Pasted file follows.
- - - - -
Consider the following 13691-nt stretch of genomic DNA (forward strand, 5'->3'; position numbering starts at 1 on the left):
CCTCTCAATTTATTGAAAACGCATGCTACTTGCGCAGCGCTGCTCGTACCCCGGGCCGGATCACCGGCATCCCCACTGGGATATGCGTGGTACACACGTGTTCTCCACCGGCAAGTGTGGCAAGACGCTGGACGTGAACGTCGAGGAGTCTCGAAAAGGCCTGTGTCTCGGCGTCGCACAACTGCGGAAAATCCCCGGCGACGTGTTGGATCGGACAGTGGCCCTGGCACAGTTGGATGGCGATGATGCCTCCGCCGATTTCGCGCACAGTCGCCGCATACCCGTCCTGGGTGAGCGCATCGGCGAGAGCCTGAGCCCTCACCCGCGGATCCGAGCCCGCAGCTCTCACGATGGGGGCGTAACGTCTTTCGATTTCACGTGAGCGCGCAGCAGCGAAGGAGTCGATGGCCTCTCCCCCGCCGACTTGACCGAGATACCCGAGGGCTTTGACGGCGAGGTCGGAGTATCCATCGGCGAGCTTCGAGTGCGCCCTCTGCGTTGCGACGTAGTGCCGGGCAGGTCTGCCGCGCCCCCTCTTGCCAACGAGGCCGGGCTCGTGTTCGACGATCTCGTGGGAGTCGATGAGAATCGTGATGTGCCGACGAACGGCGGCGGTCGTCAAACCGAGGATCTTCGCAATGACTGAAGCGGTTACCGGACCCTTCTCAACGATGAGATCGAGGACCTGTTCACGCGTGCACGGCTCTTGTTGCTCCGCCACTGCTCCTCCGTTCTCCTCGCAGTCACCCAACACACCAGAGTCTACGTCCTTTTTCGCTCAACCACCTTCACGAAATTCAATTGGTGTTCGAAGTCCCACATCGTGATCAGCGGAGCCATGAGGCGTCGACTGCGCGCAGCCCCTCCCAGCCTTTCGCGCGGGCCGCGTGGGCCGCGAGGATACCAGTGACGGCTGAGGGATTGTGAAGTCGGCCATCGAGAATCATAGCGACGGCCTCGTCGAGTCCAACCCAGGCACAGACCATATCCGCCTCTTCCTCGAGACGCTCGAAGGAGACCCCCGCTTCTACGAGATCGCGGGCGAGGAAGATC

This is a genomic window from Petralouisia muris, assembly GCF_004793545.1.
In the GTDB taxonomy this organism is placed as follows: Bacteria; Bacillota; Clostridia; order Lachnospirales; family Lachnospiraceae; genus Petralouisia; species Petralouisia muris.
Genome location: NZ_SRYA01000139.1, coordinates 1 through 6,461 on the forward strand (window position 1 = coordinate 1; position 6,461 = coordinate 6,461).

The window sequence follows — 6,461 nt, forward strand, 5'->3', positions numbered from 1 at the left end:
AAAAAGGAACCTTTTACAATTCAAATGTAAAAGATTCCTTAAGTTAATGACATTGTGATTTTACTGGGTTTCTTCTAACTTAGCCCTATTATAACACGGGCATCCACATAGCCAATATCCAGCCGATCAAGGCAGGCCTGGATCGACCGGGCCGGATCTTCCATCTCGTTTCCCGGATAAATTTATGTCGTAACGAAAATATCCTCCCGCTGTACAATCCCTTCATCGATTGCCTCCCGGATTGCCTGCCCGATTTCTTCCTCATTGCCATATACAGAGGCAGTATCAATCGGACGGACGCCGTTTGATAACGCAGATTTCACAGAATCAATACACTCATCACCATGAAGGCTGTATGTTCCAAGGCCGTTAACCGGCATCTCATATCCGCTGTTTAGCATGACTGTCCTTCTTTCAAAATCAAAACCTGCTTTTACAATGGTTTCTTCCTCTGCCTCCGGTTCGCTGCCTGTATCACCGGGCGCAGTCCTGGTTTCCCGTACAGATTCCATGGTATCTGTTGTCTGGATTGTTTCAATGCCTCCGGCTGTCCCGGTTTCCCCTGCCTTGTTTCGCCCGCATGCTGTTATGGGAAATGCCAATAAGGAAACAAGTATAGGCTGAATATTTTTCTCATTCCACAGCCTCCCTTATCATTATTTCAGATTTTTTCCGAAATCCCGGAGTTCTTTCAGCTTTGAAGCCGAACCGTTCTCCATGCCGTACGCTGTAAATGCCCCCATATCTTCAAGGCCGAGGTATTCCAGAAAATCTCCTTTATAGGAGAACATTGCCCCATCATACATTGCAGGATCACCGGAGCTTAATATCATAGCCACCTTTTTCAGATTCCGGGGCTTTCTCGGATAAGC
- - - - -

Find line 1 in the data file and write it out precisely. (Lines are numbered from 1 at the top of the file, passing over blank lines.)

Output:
Consider the following 13691-nt stretch of genomic DNA (forward strand, 5'->3'; position numbering starts at 1 on the left):